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Direction and magnitude of natural selection on body size differs among age classes of seaward migrating Pacific salmon


Ulaski, Marta; Finkle, Heather; Westley, Peter (2020), Direction and magnitude of natural selection on body size differs among age classes of seaward migrating Pacific salmon, Dryad, Dataset,


Due to the mediating role of body size in determining fitness, the ‘bigger is better’ hypothesis still pervades evolutionary ecology despite evidence that natural selection on phenotypic traits varies in time and space. For Pacific salmon (genus Oncorhynchus), most individual studies quantify selection across a narrow range of sizes and ages; therefore, uncertainties remain concerning how selection on size may differ among diverse life-histories. Here, we quantify the direction and magnitude of natural selection on body size among age-classes of multiple marine cohorts of O. nerka (sockeye salmon). Across four cohorts of seaward migrants, we calculated standardized selection differentials by comparing observed size distributions of out-migrating juvenile salmon to back-calculated smolt length from the scales of surviving, returning adults. Results reveal the magnitude of selection on size was very strong (> 90th percentile compared to a database of 3,759 linear selection differentials) and consistent among years. However, the direction of selection on size consistently varied among age-classes. Selection was positive for fish migrating to sea after two years in freshwater (age 2) and in their first year of life (age 0), but negative for fish migrating after 1 year in freshwater (age 1). The absolute magnitude of selection was negatively correlated to mean ocean-entry timing, which may underpin negative selection favoring small age-1 fish, given associations between size and timing of seaward migration. Collectively, these results indicate that ‘bigger is not always better’ in terms of survival and emphasize trade-offs that may exist between fitness components for organisms with similarly diverse migratory life-histories.


O. nerka smolts were sampled at ocean entry by the Alaska Department of Fish & Game (ADF&G) from May 20 – July 30, 1990; May 11 – August 4, 1991; May 5 – July 31, 1992; and May 10 – August 6, 1993 using a Canadian fan trap 1.6 km downstream of Lower Olga Lake. A smear of scales was pulled from individuals and mounted on glass slides; fork length was measured and smolt scales were later used for age-determination.

Adult O. nerka have been enumerated and sampled for age and length (mid-eye to tail fork) at the Upper Station weir since 1928. Based on stock-specific run timing, fish returning through July 15 are considered the Early Run, where fish returning after July 15 are assumed to be the Late Run. Run reconstructions based on escapement and scale pattern analysis are available beginning in 1969 for the Early Run and 1970 for the Late Run. As such, the collection of archived adult scales begins in 1969-1970 and continues annually by ADF&G.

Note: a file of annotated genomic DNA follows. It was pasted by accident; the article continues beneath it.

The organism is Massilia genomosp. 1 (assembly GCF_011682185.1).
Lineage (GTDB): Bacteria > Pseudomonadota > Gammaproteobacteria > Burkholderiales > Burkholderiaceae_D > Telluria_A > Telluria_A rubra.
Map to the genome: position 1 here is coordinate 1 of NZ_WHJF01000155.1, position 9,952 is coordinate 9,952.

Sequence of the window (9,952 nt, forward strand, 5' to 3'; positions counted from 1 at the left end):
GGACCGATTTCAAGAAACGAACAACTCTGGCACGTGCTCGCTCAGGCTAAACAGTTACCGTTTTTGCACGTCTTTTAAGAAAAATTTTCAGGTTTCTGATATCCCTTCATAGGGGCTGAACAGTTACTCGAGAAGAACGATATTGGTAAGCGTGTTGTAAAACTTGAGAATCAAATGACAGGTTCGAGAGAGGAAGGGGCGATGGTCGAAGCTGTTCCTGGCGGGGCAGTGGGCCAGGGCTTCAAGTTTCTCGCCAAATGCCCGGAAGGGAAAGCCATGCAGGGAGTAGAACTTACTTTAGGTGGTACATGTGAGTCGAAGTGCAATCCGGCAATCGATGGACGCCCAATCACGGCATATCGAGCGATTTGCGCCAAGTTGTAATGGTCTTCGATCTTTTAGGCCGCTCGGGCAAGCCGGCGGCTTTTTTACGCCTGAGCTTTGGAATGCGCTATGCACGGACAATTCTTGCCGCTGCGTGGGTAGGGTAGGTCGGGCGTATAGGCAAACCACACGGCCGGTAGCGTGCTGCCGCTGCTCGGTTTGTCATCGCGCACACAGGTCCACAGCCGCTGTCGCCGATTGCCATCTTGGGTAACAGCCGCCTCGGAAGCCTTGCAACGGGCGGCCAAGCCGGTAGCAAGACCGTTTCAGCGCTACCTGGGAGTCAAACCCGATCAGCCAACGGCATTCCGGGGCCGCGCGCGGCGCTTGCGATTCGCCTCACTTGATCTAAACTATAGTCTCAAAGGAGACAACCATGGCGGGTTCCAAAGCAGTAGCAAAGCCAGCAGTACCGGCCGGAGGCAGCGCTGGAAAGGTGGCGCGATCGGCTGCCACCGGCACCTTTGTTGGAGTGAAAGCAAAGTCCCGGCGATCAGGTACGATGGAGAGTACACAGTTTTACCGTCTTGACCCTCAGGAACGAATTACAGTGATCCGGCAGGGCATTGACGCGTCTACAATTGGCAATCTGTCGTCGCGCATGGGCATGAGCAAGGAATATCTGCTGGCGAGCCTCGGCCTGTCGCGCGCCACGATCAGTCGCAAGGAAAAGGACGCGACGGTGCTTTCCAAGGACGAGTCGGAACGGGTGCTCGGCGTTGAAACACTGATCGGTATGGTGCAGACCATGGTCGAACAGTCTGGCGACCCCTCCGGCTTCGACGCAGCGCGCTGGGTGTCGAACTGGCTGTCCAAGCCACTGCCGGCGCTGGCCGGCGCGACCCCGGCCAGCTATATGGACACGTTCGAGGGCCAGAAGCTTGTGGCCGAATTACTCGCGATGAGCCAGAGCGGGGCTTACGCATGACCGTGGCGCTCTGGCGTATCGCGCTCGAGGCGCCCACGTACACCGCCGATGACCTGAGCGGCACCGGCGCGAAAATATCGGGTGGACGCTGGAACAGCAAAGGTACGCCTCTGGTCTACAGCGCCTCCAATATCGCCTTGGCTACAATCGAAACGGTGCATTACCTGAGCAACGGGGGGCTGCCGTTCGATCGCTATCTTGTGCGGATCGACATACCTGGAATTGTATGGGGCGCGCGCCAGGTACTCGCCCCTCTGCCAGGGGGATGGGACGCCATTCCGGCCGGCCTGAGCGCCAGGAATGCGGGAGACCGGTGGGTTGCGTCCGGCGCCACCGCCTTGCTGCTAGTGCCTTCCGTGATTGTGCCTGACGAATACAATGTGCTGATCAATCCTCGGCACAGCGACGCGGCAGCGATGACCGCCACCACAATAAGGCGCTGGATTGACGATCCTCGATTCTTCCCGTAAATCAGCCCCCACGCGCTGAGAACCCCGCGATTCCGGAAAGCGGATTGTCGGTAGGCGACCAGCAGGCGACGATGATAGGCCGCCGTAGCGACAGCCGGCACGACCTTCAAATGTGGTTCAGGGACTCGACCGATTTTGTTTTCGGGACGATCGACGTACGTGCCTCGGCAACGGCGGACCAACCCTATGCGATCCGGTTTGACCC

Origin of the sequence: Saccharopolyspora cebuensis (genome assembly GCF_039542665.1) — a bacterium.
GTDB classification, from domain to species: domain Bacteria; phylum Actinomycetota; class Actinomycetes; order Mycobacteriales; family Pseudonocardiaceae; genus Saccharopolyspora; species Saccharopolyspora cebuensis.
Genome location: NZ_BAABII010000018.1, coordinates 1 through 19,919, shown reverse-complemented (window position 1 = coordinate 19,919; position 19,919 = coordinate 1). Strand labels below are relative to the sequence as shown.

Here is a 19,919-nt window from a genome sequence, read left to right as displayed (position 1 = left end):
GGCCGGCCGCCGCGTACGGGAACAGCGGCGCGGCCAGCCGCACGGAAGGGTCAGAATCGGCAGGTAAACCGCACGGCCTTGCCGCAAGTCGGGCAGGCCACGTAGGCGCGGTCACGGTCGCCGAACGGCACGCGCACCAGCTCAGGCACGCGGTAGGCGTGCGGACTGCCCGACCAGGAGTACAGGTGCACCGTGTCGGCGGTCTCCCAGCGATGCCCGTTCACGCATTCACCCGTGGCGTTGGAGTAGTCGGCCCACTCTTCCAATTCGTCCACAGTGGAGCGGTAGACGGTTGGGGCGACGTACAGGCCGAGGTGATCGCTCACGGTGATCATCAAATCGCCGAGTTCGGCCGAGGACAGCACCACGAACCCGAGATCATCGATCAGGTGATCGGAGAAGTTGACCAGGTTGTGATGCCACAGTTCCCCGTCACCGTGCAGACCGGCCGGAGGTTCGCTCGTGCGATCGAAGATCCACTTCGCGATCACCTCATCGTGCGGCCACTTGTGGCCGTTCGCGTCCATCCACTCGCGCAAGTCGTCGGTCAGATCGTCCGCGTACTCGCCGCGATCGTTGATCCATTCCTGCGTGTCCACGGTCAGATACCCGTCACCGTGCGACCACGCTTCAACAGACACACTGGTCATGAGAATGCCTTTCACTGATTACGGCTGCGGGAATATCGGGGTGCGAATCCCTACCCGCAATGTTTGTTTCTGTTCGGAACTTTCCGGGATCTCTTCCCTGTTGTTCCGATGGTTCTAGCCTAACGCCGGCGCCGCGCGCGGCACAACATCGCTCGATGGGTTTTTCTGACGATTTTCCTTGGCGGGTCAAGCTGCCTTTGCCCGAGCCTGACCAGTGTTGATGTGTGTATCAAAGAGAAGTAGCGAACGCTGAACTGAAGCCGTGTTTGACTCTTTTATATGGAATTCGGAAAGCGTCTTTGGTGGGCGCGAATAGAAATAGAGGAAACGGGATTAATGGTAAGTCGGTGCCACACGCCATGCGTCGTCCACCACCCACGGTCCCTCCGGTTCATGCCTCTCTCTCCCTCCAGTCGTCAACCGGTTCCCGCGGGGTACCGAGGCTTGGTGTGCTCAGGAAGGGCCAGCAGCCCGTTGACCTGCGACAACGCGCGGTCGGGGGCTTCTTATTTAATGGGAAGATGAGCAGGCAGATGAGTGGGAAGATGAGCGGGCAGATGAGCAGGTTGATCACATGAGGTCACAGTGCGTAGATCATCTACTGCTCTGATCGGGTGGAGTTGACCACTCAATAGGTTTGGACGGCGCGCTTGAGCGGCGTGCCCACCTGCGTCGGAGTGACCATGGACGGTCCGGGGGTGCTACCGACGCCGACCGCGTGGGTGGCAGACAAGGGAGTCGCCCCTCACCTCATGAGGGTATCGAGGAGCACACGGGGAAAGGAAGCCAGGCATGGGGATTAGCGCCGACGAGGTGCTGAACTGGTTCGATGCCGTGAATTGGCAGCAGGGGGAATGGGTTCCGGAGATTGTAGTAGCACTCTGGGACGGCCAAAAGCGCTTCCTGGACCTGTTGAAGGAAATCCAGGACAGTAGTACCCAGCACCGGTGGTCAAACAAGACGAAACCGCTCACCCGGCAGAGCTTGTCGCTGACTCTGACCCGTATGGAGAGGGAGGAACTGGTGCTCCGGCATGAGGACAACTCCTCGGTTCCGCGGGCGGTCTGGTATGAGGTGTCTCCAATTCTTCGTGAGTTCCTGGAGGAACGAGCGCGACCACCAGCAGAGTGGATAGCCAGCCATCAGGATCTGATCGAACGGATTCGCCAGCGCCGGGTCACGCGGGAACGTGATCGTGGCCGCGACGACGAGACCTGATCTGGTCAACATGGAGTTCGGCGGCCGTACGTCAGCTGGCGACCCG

Archived scales sampled by ADF&G from returning adult fish during 1969 – 2016 were preserved as impressions in acetate cards and include corresponding information on length, age, and sex (based on physical examination of external characteristics). Scales and impressions were included in the study based on the following criteria: 1) we agreed with ADF&G age determination, 2) annuli are clearly defined and not affected by regeneration or reabsorption of the scale, and 3) the shape of the scale indicates it was taken from the preferred area, which is immediately above the lateral line and slightly forward of the adipose fin. Smolt scales were randomly sampled (n = 1300) for each age-class (0 3) from when smolts were sampled (1990 – 1993) with stratified random sampling for each age (0 – 2) and year (1990 – 1993). A random sample of age-3 smolts were sampled across all years due to a low number of available scales (n = 100). A random sample of 50 adult scales was selected from each returning age-class that entered the ocean in 1990 – 1993; in addition, age-classes were included in the analysis if 25 readable scales of each sex could be obtained, with a total of 50 scales per age-class in a given year. Acetate scale impressions were digitized using a Z-Scan 46-II microfiche reader attached to a 19.3 mm zoom lens and images were exported at high resolution (3352 x 4425 pixels) to Image-Pro software® for accurate measurements of scale patterns. We measured the distance (mm) on the longest axis from the focus of the scale to the last circulus at the end of freshwater growth. In addition, we measured the total distance from the focus of the scale to the edge of the scale for both adult and smolt scales. Random checks between two trained readers were done to assure consistency in measurements for adult scales (~5% of samples).


Alaska Sea Grant, University of Alaska Fairbanks

Northern Gulf of Applied Research Award

Cooperative Institute for Alaska Research

Northern Gulf of Applied Research Award

Cooperative Institute for Alaska Research